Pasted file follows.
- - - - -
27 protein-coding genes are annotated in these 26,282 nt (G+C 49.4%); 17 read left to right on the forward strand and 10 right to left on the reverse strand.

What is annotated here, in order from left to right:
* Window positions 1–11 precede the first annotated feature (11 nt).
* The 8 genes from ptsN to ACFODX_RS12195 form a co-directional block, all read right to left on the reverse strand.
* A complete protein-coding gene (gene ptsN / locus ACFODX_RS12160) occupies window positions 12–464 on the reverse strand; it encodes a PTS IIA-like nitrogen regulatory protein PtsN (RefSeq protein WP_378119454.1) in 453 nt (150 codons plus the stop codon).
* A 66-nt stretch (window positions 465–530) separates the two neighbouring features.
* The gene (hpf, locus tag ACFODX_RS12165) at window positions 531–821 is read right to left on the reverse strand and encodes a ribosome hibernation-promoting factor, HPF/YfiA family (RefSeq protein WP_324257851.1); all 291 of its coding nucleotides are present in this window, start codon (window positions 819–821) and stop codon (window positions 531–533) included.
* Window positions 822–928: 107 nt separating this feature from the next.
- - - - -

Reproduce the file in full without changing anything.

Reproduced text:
27 protein-coding genes are annotated in these 26,282 nt (G+C 49.4%); 17 read left to right on the forward strand and 10 right to left on the reverse strand.

What is annotated here, in order from left to right:
* Window positions 1–11 precede the first annotated feature (11 nt).
* The 8 genes from ptsN to ACFODX_RS12195 form a co-directional block, all read right to left on the reverse strand.
* A complete protein-coding gene (gene ptsN / locus ACFODX_RS12160) occupies window positions 12–464 on the reverse strand; it encodes a PTS IIA-like nitrogen regulatory protein PtsN (RefSeq protein WP_378119454.1) in 453 nt (150 codons plus the stop codon).
* A 66-nt stretch (window positions 465–530) separates the two neighbouring features.
* The gene (hpf, locus tag ACFODX_RS12165) at window positions 531–821 is read right to left on the reverse strand and encodes a ribosome hibernation-promoting factor, HPF/YfiA family (RefSeq protein WP_324257851.1); all 291 of its coding nucleotides are present in this window, start codon (window positions 819–821) and stop codon (window positions 531–533) included.
* Window positions 822–928: 107 nt separating this feature from the next.